Take the 2-minute tour ×
Stack Overflow is a question and answer site for professional and enthusiast programmers. It's 100% free, no registration required.

I've created a small MVC framework in PHP. Pages are created dynamically, and are then returned to the client/browser.

At this moment I create the entire file (HTML output) in the variable $content.

Next, I write this content in a temporary file, and require this file, thus returning the content to the client.

Now, I was wondering... Can't I just send it from memory, i.e. just echo-ing the variable:

<?php
  ...
  echo $content;
  ...
?>

Is this effectively the same as writing it to a temp file and then requiring/including it, only faster? Or do you have any better tips?

share|improve this question
    
I think you will find it to be slow to serve pages by building up the page content in a variable before echoing it out. I'm hoping you're writing to a file so that you can serve static cached content without the rebuilding step. –  Tim G Sep 21 '12 at 15:13
    
The point of require() is to be able to include more PHP code, and organise your project in a more logical way with multiple files. It is not intended to send output that way, that's what echo is for. If you would still like to send an entire file as content, you'd be better off with readfile() -- but be aware that any PHP code won't be processed. –  Ramon de la Fuente Sep 21 '12 at 15:50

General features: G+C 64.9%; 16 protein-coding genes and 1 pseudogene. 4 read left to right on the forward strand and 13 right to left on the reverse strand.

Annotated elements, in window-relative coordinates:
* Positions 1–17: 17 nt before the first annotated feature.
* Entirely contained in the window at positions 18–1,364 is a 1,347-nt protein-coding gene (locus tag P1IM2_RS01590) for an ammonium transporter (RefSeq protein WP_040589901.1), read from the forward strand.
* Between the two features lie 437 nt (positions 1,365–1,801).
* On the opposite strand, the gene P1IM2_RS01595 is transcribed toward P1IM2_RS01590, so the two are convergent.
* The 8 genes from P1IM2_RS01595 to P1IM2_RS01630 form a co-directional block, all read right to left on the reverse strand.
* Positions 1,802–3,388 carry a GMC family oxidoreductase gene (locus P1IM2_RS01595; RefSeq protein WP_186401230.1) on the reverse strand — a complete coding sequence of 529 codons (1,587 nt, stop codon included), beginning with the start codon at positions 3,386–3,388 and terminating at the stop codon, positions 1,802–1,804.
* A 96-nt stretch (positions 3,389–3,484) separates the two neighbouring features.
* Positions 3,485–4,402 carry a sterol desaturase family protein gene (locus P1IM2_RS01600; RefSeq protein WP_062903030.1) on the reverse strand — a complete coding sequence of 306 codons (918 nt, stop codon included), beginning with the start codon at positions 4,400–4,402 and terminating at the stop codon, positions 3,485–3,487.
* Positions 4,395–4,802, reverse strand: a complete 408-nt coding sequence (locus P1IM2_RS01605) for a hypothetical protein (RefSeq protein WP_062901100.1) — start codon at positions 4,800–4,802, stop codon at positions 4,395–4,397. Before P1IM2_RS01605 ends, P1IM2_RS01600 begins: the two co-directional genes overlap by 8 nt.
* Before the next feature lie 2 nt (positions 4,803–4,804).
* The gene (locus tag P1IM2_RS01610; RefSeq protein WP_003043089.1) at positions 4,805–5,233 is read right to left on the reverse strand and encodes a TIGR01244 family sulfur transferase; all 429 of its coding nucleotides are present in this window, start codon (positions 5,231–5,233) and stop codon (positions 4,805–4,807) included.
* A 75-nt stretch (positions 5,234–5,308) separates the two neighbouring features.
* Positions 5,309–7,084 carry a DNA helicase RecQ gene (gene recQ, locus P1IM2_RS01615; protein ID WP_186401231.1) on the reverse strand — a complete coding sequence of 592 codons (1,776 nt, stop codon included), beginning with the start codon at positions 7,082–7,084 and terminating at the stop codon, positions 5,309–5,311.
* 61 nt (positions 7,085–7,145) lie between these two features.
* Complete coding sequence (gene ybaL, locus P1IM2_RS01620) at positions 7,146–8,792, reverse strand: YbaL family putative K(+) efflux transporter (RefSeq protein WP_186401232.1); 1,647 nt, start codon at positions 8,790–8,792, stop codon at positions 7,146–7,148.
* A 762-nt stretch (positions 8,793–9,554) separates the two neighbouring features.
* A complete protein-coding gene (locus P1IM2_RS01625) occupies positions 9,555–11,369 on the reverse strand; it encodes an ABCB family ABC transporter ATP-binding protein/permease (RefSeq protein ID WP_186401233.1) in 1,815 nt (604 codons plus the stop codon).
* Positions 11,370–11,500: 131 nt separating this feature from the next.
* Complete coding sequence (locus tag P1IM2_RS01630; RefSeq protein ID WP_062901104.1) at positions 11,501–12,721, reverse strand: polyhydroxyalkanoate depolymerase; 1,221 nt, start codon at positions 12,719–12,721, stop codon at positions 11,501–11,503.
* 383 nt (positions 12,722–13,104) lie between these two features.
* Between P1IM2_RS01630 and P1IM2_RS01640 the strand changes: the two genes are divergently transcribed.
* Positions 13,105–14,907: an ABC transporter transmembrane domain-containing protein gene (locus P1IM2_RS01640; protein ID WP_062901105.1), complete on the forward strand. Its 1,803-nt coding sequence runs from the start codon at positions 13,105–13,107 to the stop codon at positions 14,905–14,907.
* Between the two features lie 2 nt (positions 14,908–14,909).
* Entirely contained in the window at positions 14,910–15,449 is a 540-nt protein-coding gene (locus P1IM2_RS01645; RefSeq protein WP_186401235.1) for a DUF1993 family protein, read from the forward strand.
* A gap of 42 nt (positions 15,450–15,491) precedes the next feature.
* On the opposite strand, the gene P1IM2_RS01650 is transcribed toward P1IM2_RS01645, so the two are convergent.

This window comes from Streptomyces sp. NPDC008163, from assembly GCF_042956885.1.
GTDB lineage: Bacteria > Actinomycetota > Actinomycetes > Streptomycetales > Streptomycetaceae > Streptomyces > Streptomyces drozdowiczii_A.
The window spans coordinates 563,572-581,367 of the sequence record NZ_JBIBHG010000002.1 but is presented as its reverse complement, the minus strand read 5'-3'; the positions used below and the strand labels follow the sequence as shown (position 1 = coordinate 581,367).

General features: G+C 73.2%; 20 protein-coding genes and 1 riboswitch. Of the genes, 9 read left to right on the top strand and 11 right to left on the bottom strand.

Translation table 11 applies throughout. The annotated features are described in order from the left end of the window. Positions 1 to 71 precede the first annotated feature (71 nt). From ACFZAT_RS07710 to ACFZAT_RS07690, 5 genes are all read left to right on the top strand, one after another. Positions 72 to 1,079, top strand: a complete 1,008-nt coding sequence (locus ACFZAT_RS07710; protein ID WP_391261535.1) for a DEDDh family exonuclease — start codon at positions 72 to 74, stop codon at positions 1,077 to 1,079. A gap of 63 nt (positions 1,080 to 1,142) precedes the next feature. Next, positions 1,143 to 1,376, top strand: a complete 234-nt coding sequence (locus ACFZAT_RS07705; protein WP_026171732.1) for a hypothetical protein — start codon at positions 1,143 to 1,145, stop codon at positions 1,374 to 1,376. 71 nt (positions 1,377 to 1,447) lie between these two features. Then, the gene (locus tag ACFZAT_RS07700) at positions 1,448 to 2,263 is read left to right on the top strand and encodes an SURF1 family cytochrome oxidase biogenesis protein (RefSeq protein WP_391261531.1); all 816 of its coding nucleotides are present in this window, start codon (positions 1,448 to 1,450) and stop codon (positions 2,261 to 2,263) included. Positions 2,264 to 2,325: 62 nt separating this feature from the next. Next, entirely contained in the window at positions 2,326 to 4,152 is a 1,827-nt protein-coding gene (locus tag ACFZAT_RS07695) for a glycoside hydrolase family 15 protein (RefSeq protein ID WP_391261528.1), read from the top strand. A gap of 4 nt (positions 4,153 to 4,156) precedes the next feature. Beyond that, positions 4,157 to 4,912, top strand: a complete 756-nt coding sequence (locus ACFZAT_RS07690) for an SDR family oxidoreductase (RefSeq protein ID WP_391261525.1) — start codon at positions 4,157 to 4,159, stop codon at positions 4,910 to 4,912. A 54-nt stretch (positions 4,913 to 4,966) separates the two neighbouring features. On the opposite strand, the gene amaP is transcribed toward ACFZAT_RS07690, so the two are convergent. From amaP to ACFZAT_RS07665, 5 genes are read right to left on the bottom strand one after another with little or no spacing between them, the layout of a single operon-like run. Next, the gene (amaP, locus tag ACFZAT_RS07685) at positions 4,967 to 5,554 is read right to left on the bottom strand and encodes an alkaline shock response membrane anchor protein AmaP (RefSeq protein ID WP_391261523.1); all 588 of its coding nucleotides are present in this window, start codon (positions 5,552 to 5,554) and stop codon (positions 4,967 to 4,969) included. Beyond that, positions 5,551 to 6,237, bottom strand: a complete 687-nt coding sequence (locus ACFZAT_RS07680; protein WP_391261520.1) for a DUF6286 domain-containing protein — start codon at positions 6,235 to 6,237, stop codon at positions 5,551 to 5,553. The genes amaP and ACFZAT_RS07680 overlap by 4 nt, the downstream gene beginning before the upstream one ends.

1 Answer 1

Yes, you can absolutely just echo it out.

The value in storing them in temporary files would be for instances where you an just require that same temp file instead of doing all of your heavy lifting all over again (logic, db calls, etc)

share|improve this answer
1  
+1 Also you may want to consider NOT storing it all in one variable and just echoing it out as you go along. This is the standard practice. Is there any benefit to storing it all in one variable then echoing it at once? –  iambriansreed Sep 21 '12 at 15:08
1  
@anonymousdownvotingislame: Yes there is. Because you can do stuff with it. If it's HTML, you can DOM manipulate it for example. –  Second Rikudo Sep 21 '12 at 15:14
    
@MadaraUchiha Why don't more CMSs do this then. Seems logical to have a page variable easyily hackable. Maybe that's why not. –  iambriansreed Sep 21 '12 at 15:18
    
@anonymousdownvotingislame Thanks for your input! what would make it less hackable? Split the header, body and footer in three variables for example? Or do you have other ideas on how to tackle this. –  abeone Sep 25 '12 at 9:19

Your Answer

 
discard

By posting your answer, you agree to the privacy policy and terms of service.

Not the answer you're looking for? Browse other questions tagged or ask your own question.